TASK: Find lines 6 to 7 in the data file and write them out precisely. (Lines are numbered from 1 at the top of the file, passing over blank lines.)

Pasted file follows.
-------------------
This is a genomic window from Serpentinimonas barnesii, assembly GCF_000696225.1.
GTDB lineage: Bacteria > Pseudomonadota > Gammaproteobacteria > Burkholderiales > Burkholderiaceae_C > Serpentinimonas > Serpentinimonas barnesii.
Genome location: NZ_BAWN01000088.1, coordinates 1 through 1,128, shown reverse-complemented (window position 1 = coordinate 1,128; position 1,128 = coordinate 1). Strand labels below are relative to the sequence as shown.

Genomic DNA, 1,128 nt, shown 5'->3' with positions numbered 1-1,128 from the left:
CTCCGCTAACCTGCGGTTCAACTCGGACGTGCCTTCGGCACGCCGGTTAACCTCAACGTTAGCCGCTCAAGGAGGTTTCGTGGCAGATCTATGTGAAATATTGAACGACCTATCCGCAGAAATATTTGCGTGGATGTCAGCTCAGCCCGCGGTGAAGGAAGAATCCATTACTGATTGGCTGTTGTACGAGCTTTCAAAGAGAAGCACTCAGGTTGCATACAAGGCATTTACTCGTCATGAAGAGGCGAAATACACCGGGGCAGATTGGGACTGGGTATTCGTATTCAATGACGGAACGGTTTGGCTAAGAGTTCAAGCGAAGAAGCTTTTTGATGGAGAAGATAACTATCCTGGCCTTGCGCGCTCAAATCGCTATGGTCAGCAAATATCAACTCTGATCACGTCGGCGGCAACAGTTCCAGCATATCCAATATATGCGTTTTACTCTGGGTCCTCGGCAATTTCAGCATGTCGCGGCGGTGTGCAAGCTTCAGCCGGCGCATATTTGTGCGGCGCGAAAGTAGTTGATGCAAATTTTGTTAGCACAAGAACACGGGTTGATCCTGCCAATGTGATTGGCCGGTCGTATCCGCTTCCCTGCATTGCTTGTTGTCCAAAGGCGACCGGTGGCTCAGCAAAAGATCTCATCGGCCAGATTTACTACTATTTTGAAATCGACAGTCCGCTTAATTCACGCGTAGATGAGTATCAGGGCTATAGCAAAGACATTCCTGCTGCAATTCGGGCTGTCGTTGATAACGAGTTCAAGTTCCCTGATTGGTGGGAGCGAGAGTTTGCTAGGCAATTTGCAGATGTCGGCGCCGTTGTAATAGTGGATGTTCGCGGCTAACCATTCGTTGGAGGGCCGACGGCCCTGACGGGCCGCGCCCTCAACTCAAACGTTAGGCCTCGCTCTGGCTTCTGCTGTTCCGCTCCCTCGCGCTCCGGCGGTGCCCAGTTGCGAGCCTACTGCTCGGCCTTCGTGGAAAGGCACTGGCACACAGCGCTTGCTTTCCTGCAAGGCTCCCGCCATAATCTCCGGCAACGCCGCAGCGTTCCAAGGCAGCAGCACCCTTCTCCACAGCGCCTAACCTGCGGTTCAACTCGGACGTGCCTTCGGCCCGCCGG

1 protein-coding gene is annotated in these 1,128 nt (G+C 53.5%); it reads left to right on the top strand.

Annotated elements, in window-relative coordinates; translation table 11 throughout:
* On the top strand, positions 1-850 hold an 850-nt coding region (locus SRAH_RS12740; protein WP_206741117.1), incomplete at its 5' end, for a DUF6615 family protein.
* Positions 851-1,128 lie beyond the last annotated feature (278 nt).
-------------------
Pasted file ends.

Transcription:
1 protein-coding gene is annotated in these 1,128 nt (G+C 53.5%); it reads left to right on the top strand.

Annotated elements, in window-relative coordinates; translation table 11 throughout: